It could have been nastier than “All About Eve”: New-woman- in-town with a stellar voice and anknack for comedy meets up with the closest thing Birmingham has to a theater diva.
But when Jan Hunter and Kristi Tingle Higginbotham met each other a little more than two decades ago, it was more Lucy and Ethel than Joan Crawford and Bette Davis, more Thelma and Louise than Krystle and Alexis Carrington.
“We met here at the theater,” says Higginbotham, backstage at the Virginia Samford Theatre, where she and Hunter are starring in “Chicago” through Feb. 11. “She was doing ‘Nunsense,’ and for some reason I was here for a rehearsal. She came up and spoke.”
Thus was the beginning of a long and enduring friendship between two of Birmingham’s top talents: Higginbotham, long the ingénue and leading lady in musicals, and Hunter, a professional singer and actress who relocated to Birmingham with her then-husband, former MTV veejay Alan Hunter.
For 22 years – since appearing at City Stages in the mid-1990s – the two have performed together as the Hot Tamales. They’ve also performed in countless stage shows together and are half of the quartet known as Four for Time.
They clicked from the very beginning, avoiding jealousy because “we’re both so different,” Hunter says.
“We fit like hand and glove almost automatically,” Higginbotham says. “We both have our strengths, and we perform well together. And we’re absolutely best friends.”
Amazingly, neither actress has ever appeared in a production of “Chicago,” the Tony Award-winning and often-performed musical about Velma Kelly and Roxie Hart, two notorious criminals on Death Row trying to steal each other’s spotlight. The classic John Kander and Fred Ebb score includes songs such as “All That Jazz,” “Razzle Dazzle” and “Nowadays.”
“I think people who come to see it are going to enjoy the fact that we actually are rivals in this up until the end of the show,” Higginbotham says. “It has been fun.”
As different as they are, either actress could have played with of the roles played by Renee Zellweger and Catherine Zeta-Jones in the Oscar-winning 2002 film version of the musical. As it played out, director Jack Mann cast Higginbotham as Velma (the Zeta-Jones role) and Hunter as Roxie (the Zellweger role).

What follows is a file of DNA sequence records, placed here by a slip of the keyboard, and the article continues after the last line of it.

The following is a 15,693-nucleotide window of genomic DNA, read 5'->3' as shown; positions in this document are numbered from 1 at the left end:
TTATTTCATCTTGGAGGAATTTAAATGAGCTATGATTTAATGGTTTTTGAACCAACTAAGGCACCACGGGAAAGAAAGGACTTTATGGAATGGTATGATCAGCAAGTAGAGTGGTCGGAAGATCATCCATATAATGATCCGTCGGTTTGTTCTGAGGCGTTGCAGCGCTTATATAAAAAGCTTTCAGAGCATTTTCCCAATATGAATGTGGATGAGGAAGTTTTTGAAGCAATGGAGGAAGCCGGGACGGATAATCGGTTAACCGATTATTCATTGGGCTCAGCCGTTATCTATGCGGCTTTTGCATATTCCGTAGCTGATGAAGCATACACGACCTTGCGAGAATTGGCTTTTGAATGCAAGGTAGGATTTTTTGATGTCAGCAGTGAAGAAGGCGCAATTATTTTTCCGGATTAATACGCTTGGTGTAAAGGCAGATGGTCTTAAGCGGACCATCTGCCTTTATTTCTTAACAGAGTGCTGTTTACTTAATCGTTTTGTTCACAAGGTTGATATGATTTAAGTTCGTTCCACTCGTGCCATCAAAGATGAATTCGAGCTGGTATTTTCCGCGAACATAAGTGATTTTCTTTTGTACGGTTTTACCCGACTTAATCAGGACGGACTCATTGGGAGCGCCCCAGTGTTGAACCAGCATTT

Mann says he knew from the start that he wanted to cast Higginbotham and Hunter in the show.
“Since we are sort of focusing on musical theater classics at the VST, I think of who can play major roles as I ponder title choices,” he says. “In this case, the decision was obvious.”
The actresses’ longtime friend Carl Dean, who is part of Four for Time, is choreographing the show, which was initially staged by Bob Fosse.
“I cannot overemphasize Carl Dean’s role in this process,” Mann says. “’Chicago’ is unlike many of the big musicals I’ve directed, where you basically have dialog scene, big number, dialogue scene, big number, etc. In ‘Chicago,’ almost all of the dialogue is connected with a musical number.”
In addition to Hunter and Higginbotham, “Chicago” stars Suzanne Mann and Julia Hixson, sharing the role of Mama Morton, the jail matron; Nick Crawford as Amos, Roxie’s husband; and Stephen Fister as lawyer Billy Flynn. The music director is Michael King.
It’s a vigorous show, particularly with all of the dance numbers.
“We’ve both been working out for a year getting ready for this,” Higginbotham says.
Get the two actresses together, and it’s hard to get them to quit complimenting each other. There’s no rivalry, and one reason is because they’re usually up for different roles.
“Our performance styles are so different,” Hunter says. “Kristi is the grand diva. I’ve always said I’m the Carol Burnett to her Julie Andrews. It’s kind of that way.”
“Chicago” is at the Virginia Samford Theatre through Feb. 11. Call 205-251- 1206 for tickets or more information.